Scientists at the University of Tokyo’s Institute of Industrial Science are using gold ions to understand the behaviour of liquids at the atomic level. This, in turn, would help them determine what are the needed components to design batteries with less volatility and flammability along with better conductivity for more energy efficient devices.
In a study published in the past week in Science Advances, the researchers explain that in order to accomplish such goal, they conducted the first direct observation of gold ions moving in liquid.
Led by the Institute’s Associate Professor Teruyasu Mizoguchi, the team of experts put a liquid into an annular dark-field scanning transmission electron microscopy system. In this system, the brightness of the ion depends on the atomic number and, among metals, gold has one of the highest. Also, the liquid was placed in a vacuum. Normal liquids evaporate when in a vacuum, but this is not so for ionic liquids because of their strong electrostatic interactions.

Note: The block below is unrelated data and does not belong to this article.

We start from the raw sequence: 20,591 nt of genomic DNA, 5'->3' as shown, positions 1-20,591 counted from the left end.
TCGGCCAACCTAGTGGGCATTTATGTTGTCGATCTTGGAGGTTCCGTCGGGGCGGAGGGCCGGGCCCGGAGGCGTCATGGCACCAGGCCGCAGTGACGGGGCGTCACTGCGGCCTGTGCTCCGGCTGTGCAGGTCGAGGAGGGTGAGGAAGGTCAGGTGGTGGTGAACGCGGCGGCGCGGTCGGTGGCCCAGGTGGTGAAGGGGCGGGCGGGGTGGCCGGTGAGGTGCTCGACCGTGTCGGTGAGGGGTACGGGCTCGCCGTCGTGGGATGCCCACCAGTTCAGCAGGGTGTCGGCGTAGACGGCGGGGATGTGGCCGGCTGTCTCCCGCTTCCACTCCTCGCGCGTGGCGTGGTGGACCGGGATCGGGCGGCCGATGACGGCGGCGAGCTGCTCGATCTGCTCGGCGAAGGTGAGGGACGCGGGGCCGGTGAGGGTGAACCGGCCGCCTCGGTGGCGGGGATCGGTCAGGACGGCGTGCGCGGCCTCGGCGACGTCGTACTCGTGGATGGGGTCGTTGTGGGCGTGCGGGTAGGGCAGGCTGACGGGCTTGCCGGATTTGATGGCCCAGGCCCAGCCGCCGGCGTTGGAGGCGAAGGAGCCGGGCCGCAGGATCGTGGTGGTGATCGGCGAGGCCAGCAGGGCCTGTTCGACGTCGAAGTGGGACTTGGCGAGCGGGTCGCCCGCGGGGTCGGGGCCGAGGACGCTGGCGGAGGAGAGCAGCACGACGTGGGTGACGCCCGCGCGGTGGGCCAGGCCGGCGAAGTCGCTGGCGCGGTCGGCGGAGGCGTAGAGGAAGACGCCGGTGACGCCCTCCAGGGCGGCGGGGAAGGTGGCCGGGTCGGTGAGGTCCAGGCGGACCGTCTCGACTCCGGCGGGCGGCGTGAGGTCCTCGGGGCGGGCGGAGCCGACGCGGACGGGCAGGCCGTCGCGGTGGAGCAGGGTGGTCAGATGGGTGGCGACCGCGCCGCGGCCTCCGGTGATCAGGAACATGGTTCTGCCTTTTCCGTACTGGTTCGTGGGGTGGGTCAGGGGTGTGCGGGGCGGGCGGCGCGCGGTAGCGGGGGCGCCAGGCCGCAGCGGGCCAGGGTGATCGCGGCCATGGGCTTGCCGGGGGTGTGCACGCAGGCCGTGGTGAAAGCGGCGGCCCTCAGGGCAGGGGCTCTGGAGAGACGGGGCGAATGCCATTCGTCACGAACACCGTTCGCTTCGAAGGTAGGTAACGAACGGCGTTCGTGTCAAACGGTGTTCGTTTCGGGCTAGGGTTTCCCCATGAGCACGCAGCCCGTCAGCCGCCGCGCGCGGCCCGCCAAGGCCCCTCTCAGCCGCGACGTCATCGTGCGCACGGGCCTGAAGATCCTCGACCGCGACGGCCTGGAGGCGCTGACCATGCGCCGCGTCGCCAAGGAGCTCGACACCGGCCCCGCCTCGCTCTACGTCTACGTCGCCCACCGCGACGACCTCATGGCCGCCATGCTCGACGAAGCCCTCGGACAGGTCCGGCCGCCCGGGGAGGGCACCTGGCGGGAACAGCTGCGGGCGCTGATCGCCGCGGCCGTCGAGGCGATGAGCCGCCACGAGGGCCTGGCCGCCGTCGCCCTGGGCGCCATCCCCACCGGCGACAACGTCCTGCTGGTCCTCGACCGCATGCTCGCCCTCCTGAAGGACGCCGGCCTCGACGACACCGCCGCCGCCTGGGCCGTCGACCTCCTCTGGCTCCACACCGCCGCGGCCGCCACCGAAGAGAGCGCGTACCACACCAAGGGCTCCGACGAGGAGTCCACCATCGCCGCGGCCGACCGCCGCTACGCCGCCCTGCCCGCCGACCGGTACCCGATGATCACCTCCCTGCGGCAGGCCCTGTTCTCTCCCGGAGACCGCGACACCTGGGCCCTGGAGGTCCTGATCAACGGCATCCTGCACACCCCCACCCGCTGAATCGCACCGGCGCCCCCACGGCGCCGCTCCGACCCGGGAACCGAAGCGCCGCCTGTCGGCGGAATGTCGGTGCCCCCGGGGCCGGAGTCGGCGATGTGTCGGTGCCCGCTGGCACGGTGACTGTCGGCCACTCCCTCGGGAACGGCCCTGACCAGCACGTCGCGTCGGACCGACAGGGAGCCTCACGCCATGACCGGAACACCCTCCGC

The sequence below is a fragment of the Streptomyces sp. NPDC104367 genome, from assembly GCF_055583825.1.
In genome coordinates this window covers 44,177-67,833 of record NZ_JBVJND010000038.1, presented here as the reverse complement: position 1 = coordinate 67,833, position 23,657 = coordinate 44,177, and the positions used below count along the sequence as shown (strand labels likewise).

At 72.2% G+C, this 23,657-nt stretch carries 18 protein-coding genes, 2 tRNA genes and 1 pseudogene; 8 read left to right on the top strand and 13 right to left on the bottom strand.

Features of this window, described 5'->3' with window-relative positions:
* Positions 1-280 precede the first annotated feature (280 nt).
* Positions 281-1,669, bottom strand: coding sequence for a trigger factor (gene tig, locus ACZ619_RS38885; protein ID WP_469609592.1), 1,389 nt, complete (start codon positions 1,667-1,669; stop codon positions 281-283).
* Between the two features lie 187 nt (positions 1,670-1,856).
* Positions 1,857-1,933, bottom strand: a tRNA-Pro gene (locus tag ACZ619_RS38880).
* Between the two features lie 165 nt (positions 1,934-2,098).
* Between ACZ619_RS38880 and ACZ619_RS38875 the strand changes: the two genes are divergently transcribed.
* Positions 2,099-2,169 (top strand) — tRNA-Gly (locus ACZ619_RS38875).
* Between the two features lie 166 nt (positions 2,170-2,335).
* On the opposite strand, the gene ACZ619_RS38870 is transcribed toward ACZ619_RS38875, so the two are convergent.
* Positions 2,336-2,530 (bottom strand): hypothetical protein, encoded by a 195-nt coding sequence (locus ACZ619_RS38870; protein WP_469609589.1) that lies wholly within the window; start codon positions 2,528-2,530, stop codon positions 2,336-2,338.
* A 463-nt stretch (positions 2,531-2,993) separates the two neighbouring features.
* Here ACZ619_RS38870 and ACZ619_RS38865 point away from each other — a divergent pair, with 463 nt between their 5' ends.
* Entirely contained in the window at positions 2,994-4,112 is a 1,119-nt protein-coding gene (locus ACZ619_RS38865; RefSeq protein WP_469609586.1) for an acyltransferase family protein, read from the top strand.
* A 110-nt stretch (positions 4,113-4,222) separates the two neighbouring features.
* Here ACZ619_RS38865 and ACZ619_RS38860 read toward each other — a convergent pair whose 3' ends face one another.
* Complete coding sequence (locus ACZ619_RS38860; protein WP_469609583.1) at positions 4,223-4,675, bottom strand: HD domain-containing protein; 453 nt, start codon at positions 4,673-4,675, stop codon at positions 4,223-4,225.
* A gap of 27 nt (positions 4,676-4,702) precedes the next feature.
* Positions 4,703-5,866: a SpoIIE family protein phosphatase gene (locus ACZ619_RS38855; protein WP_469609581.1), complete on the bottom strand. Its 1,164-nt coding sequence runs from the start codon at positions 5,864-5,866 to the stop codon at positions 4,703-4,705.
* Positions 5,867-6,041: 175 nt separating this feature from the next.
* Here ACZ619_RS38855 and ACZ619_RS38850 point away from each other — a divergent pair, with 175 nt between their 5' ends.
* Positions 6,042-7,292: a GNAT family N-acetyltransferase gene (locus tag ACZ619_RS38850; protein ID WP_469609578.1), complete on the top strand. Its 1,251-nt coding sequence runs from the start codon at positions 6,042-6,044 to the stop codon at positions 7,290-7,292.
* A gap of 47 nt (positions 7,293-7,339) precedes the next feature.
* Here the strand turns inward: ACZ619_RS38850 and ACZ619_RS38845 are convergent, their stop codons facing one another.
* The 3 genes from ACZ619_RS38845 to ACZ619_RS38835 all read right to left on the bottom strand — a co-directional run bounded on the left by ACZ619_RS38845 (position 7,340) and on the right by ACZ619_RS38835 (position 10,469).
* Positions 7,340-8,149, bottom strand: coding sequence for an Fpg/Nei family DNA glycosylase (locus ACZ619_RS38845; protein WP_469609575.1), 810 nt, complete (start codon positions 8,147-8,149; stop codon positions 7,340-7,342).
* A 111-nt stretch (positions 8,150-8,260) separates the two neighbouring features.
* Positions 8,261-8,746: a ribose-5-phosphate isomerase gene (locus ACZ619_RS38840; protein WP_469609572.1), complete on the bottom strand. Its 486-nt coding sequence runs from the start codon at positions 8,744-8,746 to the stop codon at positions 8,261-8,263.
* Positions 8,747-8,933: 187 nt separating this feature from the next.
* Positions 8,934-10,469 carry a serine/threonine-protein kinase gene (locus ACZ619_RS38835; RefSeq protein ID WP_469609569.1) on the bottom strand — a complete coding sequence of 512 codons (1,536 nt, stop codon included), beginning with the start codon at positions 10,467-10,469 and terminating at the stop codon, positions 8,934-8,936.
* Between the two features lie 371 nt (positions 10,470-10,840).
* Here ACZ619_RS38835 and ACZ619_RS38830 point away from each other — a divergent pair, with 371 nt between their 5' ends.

Their observations revealed that gold ions behave with a distinguishing type of diffusion in this liquid. “We found gold ions were trapped in small spaces or cages. The cages were made by counterionic solvent molecules,” said Tomohiro Miyata, the paper’s lead author, in a media statement. According to Miyata, these cages would move with gold inside of them, but sometimes the gold would escape to enter another cage through a “cage-jump.” These different dynamics were likely due to the heterogeneity of the ionic liquid.
By tracing the movement of gold ions, the researchers were able to then quantify fundamental atomic properties of the liquid, including the diffusion coefficient and the activation energy. “Atomic-scale local dynamics determine macroscopic properties. Using this information, we can improve liquid behavior to build nanoparticles and catalyze chemical reactions,” Mizoguchi explained in the same press release. Such development is expected to provide a basis for more energy efficient devices.